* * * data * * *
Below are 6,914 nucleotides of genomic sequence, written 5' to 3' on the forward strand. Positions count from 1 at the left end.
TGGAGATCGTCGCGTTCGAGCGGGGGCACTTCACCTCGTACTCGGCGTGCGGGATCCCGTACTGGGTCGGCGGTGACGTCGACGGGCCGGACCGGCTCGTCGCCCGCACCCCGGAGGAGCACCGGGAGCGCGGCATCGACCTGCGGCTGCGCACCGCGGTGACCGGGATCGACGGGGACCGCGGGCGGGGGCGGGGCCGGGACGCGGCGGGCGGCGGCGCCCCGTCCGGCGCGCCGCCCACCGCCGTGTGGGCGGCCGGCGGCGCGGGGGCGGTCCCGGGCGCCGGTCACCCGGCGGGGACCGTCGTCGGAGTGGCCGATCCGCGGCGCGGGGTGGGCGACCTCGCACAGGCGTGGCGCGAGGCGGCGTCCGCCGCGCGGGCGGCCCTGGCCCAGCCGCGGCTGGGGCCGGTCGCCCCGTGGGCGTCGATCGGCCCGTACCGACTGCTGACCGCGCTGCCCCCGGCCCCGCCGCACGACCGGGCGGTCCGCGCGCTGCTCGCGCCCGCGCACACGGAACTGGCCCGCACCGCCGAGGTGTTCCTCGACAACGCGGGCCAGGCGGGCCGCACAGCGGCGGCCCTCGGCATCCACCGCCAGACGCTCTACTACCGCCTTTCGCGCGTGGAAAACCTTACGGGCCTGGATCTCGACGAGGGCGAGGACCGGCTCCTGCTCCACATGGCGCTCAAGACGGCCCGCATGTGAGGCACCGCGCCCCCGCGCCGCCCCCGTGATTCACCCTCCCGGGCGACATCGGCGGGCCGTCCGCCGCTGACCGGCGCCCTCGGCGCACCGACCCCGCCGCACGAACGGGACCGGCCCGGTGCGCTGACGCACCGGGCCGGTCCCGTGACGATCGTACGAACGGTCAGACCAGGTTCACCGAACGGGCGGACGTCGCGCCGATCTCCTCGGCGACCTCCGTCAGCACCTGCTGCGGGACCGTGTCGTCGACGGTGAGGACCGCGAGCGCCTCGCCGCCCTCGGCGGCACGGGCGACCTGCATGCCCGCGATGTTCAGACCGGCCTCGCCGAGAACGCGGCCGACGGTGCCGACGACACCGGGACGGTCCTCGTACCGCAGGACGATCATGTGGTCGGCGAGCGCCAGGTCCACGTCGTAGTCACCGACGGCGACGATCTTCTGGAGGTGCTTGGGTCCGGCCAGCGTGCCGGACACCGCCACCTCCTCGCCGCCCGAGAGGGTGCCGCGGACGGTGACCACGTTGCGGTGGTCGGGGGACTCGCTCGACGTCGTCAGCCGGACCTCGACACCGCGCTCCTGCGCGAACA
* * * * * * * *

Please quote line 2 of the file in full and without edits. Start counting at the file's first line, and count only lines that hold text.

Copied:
TGGAGATCGTCGCGTTCGAGCGGGGGCACTTCACCTCGTACTCGGCGTGCGGGATCCCGTACTGGGTCGGCGGTGACGTCGACGGGCCGGACCGGCTCGTCGCCCGCACCCCGGAGGAGCACCGGGAGCGCGGCATCGACCTGCGGCTGCGCACCGCGGTGACCGGGATCGACGGGGACCGCGGGCGGGGGCGGGGCCGGGACGCGGCGGGCGGCGGCGCCCCGTCCGGCGCGCCGCCCACCGCCGTGTGGGCGGCCGGCGGCGCGGGGGCGGTCCCGGGCGCCGGTCACCCGGCGGGGACCGTCGTCGGAGTGGCCGATCCGCGGCGCGGGGTGGGCGACCTCGCACAGGCGTGGCGCGAGGCGGCGTCCGCCGCGCGGGCGGCCCTGGCCCAGCCGCGGCTGGGGCCGGTCGCCCCGTGGGCGTCGATCGGCCCGTACCGACTGCTGACCGCGCTGCCCCCGGCCCCGCCGCACGACCGGGCGGTCCGCGCGCTGCTCGCGCCCGCGCACACGGAACTGGCCCGCACCGCCGAGGTGTTCCTCGACAACGCGGGCCAGGCGGGCCGCACAGCGGCGGCCCTCGGCATCCACCGCCAGACGCTCTACTACCGCCTTTCGCGCGTGGAAAACCTTACGGGCCTGGATCTCGACGAGGGCGAGGACCGGCTCCTGCTCCACATGGCGCTCAAGACGGCCCGCATGTGAGGCACCGCGCCCCCGCGCCGCCCCCGTGATTCACCCTCCCGGGCGACATCGGCGGGCCGTCCGCCGCTGACCGGCGCCCTCGGCGCACCGACCCCGCCGCACGAACGGGACCGGCCCGGTGCGCTGACGCACCGGGCCGGTCCCGTGACGATCGTACGAACGGTCAGACCAGGTTCACCGAACGGGCGGACGTCGCGCCGATCTCCTCGGCGACCTCCGTCAGCACCTGCTGCGGGACCGTGTCGTCGACGGTGAGGACCGCGAGCGCCTCGCCGCCCTCGGCGGCACGGGCGACCTGCATGCCCGCGATGTTCAGACCGGCCTCGCCGAGAACGCGGCCGACGGTGCCGACGACACCGGGACGGTCCTCGTACCGCAGGACGATCATGTGGTCGGCGAGCGCCAGGTCCACGTCGTAGTCACCGACGGCGACGATCTTCTGGAGGTGCTTGGGTCCGGCCAGCGTGCCGGACACCGCCACCTCCTCGCCGCCCGAGAGGGTGCCGCGGACGGTGACCACGTTGCGGTGGTCGGGGGACTCGCTCGACGTCGTCAGCCGGACCTCGACACCGCGCTCCTGCGCGAACA